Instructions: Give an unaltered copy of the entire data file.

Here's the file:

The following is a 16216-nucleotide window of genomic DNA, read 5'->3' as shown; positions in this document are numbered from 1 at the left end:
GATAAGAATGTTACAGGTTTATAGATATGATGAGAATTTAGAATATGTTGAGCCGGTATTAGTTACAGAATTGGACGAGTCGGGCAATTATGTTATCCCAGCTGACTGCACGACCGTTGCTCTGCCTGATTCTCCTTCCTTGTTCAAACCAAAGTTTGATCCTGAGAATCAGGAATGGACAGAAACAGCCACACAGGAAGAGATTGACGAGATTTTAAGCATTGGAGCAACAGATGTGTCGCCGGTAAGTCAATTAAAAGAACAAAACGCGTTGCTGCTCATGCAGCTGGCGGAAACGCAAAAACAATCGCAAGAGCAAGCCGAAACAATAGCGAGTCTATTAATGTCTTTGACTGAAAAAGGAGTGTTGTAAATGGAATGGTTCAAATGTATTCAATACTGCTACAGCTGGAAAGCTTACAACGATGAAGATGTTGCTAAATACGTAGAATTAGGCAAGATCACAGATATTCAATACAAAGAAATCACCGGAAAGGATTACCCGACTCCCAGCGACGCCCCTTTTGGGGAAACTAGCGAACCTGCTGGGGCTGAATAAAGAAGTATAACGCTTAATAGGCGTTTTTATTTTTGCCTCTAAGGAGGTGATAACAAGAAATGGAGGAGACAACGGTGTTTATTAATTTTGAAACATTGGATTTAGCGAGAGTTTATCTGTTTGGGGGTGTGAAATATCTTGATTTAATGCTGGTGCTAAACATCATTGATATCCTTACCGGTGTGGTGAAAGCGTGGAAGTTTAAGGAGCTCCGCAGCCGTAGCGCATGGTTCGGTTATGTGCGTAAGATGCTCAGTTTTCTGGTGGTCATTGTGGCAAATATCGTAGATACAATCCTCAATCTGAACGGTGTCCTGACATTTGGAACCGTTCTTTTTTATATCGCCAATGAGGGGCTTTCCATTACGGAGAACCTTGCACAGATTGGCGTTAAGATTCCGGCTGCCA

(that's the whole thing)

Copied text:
The following is a 16216-nucleotide window of genomic DNA, read 5'->3' as shown; positions in this document are numbered from 1 at the left end:
GATAAGAATGTTACAGGTTTATAGATATGATGAGAATTTAGAATATGTTGAGCCGGTATTAGTTACAGAATTGGACGAGTCGGGCAATTATGTTATCCCAGCTGACTGCACGACCGTTGCTCTGCCTGATTCTCCTTCCTTGTTCAAACCAAAGTTTGATCCTGAGAATCAGGAATGGACAGAAACAGCCACACAGGAAGAGATTGACGAGATTTTAAGCATTGGAGCAACAGATGTGTCGCCGGTAAGTCAATTAAAAGAACAAAACGCGTTGCTGCTCATGCAGCTGGCGGAAACGCAAAAACAATCGCAAGAGCAAGCCGAAACAATAGCGAGTCTATTAATGTCTTTGACTGAAAAAGGAGTGTTGTAAATGGAATGGTTCAAATGTATTCAATACTGCTACAGCTGGAAAGCTTACAACGATGAAGATGTTGCTAAATACGTAGAATTAGGCAAGATCACAGATATTCAATACAAAGAAATCACCGGAAAGGATTACCCGACTCCCAGCGACGCCCCTTTTGGGGAAACTAGCGAACCTGCTGGGGCTGAATAAAGAAGTATAACGCTTAATAGGCGTTTTTATTTTTGCCTCTAAGGAGGTGATAACAAGAAATGGAGGAGACAACGGTGTTTATTAATTTTGAAACATTGGATTTAGCGAGAGTTTATCTGTTTGGGGGTGTGAAATATCTTGATTTAATGCTGGTGCTAAACATCATTGATATCCTTACCGGTGTGGTGAAAGCGTGGAAGTTTAAGGAGCTCCGCAGCCGTAGCGCATGGTTCGGTTATGTGCGTAAGATGCTCAGTTTTCTGGTGGTCATTGTGGCAAATATCGTAGATACAATCCTCAATCTGAACGGTGTCCTGACATTTGGAACCGTTCTTTTTTATATCGCCAATGAGGGGCTTTCCATTACGGAGAACCTTGCACAGATTGGCGTTAAGATTCCGGCTGCCA